Perhaps the most fascinating thing about New York is that there are so many different sides to the city. Visitors could spend all their time at sights like Times Square, but then they’d miss out on museums like the MoMA. Still, if they were focused solely on art, they wouldn’t get to experience the city’s dining, nightlife or performing art scenes, or explore public spaces like Central Park and the High Line. To truly get a feel for New York, you need to spend a day in a local’s shoes, going beyond the tourist attractions to the charming streets of Brooklyn.
Morning: 9 a.m. – 12 p.m.
There’s no more New York way to start the day than by visiting an independent coffee shop so, upon waking up, I headed straight for Tekoá in Cobble Hill. A café from popular New York restaurateurs, the stylish spot offers coffee from Irving Farms alongside house-baked pastries like sticky date-and-walnut honey buns and coffee cake with almonds and currants. I opted for a cappuccino and egg-in-a-hole, which is served here with spinach pie instead of toast.
After my leisurely breakfast, I strolled around Cobble Hill and neighboring Brooklyn Heights, taking in all the historic brownstones and carriage houses. I walked past the grand townhomes lining Cobble Hill Park, then over to Warren Mews, where 34 workingman’s cottages built in 1878 now sell for millions of dollars. Next, I went up Joralemon Street and followed the cobblestones down to the water, passing everything from brownstones to Greek Revival-style row houses along the way. To finish, I walked back over to Grace Court Alley, a dead-end street with multi-million-dollar townhomes and a gorgeous carriage house.
Afternoon: 12 p.m. to 5 p.m.
Famished from all that walking, I took the G train north to Williamsburg for lunch. While the neighborhood is known for having some of the best restaurants in the city, I opted to visit The Bagel Store, a casual shop that became Instagram-famous for its rainbow-hued bagels. There, I ordered one of the large, hand-rolled treats with a generous “schmear” of cream cheese and felt like a proper New Yorker.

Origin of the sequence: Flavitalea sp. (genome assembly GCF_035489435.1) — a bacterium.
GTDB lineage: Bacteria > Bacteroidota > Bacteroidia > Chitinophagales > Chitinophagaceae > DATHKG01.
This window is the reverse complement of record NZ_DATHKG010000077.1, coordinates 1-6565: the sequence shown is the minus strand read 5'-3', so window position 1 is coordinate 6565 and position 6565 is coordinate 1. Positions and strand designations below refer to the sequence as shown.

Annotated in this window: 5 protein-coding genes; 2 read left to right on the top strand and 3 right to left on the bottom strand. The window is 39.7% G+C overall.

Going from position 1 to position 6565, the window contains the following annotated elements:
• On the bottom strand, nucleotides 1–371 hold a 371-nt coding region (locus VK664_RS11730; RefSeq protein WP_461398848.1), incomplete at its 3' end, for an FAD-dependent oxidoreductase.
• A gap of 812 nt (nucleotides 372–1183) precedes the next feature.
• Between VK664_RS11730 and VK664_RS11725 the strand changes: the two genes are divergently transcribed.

Next, I did some shopping on Williamsburg’s main drag, Bedford Avenue. I started by browsing kitchen goods at Whisk and contemporary menswear at ID New York. Then, I picked out some stacking rings and scented candles at wildly popular jewelry store Catbird. Across the street, I leafed through the classic titles at independent bookstore Spoonbill & Sugartown before buying a couple enamel pins at MeMe Antennae, which sells a wide variety of knickknacks inside the Williamsburg Mini Mall. I also grabbed a reasonably priced jumpsuit at Awoke Vintage, as well as a flowy, floral dress from Pinkyotto. I was even tempted to get a pair of heels at Shoe Market but I decided to save what was left of my money for the evening.
Evening: 5 p.m. to 12 a.m.
With a lighter wallet, I continued north to Brooklyn Bowl, a quintessentially Williamsburg bowling alley with high-tech lanes, Chesterfield sofas and massive TVs playing music videos. The spot also functions as a concert venue of sorts, hosting a range of DJs, indie acts and cover bands most nights. After bowling a few rounds, I grabbed a table in the restaurant area, where New York favorite Blue Ribbon serves comfort food classics like fried chicken, French bread pizzas and hot fudge sundaes.
When I was done eating, I stuck around for a little bit of live music, which came courtesy of a Prince cover band starring former “Saturday Night Live” cast member Maya Rudolph. Then, I headed to Westlight for a nightcap. Situated on the 22nd floor of the William Vale hotel, the rooftop bar offers craft cocktails alongside nearly 360-degree views of Manhattan, Queens and parts of Brooklyn. You can enjoy your drinks amid velvet banquettes and low-slung leather couches in the swanky lounge, or head outdoors to the wraparound terrace, which features bright yellow viewfinders for a closer look at the surrounding buildings. With a cocktail in hand, I took in the Manhattan skyline across the river, feeling like a native New Yorker after just one day.
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